Challenge your muscles with these suspension workouts! Start with a basic workout and finishing on a more challenging sequence to truly progress with TRX.
Start with a basic workout and finishing on a more challenging sequence to truly progress with TRX.
What is TRX Suspension Training?
Suspension training uses the TRX Suspension Trainer, a fitness tool that was developed by a Navy SEAL. Randy Hetrick, the founder of the TRX, had a mission of staying in peak condition for duty, but with traveling so often for missions, he found it challenging to get effective workouts in without traditional fitness equipment.
He eventually developed the first suspension trainer with a few pieces of an old parachute and some other scrap tools. Eventually, he and his SEAL team developed hundreds of different exercises using this new piece of equipment. The TRX leverages gravity and your own body weight to create a workout that challenges your strength, balance, coordination, flexibility and core strength all at once.
How is Suspension Training Different?
The TRX is truly a functional piece of equipment. Unlike many traditional pieces of equipment found in the gym, the TRX requires the use of your entire body during a workout. It uses a huge range of dynamic movements, moving through multiple planes at once.
Many machines at the gym have seats or some sort of support. Unfortunately, sitting down while doing exercises lessens the opportunity to develop stabilizing muscles needed for posture and to prevent injury. The TRX forces you to engage multiple muscle groups at once to maintain stability with each exercise.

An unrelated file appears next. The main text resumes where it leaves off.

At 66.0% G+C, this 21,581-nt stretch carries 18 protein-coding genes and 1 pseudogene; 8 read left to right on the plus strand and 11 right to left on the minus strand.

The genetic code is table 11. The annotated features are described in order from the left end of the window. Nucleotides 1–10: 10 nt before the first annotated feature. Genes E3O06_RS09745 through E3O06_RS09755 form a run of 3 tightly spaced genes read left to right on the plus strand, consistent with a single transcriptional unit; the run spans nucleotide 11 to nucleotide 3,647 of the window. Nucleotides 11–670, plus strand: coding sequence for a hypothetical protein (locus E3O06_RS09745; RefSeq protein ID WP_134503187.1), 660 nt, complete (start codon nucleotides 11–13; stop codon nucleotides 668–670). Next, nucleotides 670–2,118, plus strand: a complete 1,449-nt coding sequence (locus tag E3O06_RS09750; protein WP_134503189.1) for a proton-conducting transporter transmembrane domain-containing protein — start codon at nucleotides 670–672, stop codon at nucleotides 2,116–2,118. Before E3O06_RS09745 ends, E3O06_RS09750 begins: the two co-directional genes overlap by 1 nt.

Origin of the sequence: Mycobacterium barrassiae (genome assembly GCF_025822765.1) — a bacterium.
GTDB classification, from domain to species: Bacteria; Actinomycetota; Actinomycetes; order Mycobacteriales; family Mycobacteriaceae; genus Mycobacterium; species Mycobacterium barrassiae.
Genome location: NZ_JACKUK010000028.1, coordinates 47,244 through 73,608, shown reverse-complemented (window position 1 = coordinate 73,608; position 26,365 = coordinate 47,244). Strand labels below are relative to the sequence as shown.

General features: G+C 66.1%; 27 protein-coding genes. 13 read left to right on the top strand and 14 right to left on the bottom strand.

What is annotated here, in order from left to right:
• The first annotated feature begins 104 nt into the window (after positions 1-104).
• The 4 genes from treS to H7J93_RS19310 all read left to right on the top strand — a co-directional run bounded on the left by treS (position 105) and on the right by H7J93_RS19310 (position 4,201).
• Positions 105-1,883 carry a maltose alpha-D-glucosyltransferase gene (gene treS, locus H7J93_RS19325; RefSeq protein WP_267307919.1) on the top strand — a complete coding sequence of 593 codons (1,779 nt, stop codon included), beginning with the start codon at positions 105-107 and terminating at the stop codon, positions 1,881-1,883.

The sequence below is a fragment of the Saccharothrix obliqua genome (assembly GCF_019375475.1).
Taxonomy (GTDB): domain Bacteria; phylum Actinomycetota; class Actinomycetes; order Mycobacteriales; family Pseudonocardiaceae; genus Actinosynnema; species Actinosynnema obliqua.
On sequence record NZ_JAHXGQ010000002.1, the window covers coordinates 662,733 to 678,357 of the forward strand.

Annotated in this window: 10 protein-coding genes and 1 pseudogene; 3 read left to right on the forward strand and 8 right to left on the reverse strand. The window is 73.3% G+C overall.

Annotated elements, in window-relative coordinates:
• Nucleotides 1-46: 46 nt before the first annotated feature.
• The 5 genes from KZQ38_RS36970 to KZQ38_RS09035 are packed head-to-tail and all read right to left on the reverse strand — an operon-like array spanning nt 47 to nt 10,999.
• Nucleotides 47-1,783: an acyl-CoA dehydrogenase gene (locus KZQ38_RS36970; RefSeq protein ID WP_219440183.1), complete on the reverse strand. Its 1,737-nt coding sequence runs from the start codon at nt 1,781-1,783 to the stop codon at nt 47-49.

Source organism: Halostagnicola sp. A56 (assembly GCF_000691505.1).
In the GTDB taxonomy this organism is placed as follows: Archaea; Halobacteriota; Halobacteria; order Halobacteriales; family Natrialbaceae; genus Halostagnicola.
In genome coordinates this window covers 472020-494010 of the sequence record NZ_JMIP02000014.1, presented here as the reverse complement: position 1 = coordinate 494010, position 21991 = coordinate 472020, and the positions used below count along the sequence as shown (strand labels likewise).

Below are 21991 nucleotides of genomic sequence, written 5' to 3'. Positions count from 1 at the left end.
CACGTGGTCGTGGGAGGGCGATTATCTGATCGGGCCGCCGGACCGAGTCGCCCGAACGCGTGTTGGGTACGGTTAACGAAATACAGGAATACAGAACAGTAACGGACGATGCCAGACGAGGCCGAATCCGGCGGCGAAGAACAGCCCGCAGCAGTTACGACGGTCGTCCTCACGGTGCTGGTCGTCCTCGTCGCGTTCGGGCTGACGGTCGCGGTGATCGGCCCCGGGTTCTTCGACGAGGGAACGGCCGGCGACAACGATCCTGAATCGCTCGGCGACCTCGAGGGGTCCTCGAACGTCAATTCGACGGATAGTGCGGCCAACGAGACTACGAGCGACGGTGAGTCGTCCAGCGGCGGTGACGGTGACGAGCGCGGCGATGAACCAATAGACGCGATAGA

During everyday movements our bodies are required to move in various planes of motion, such as forwards and backwards, side to side, and twisting and rotating. The TRX allows your body to work through multiple planes in each exercise. This is functionality at its best. Traditional weight machines will only work one plane of motion at a time, which can eventually create muscle imbalances that can lead to injury.
Using different muscle groups and moving through multiple planes for each exercise requires coordination. TRX exercise improves the nervous system’s ability to effectively coordinate movement to help build stronger motor patterns so that you can perform better.
Benefits of the TRX
1. FAST, Effective Full-Body Workout
There’s no need to pace back and forth at the gym anymore. You have the only piece of equipment you need in the TRX.
2. Increases Muscular Endurance
Because you can easily move from one exercise to the next without changing equipment, your muscles will be constantly working, increasing their endurance.
3. Great for ALL Fitness Levels
Because you can easily adapt each exercise to the individual by changing your relationship to the anchor point, the TRX can be used by beginning exercisers all the way up to the most advanced exerciser, like a Navy SEAL!
4. Can be Set Up Anywhere (gym, home, hotel or outside)
The TRX is great for traveling because it only weighs 2 pounds. All you need is a door, a tree, or a pole to mount your TRX to and you can get a great workout in anywhere. The TRX is the PERFECT piece of equipment for anyone who travels frequently.
5. Relatively Cheap
Compared to buying multiple expensive machines and equipment to get full-body workouts, $200 for a TRX will seem like a steal. It literally does everything you need in ONE piece of equipment.
Easily Progress with the TRX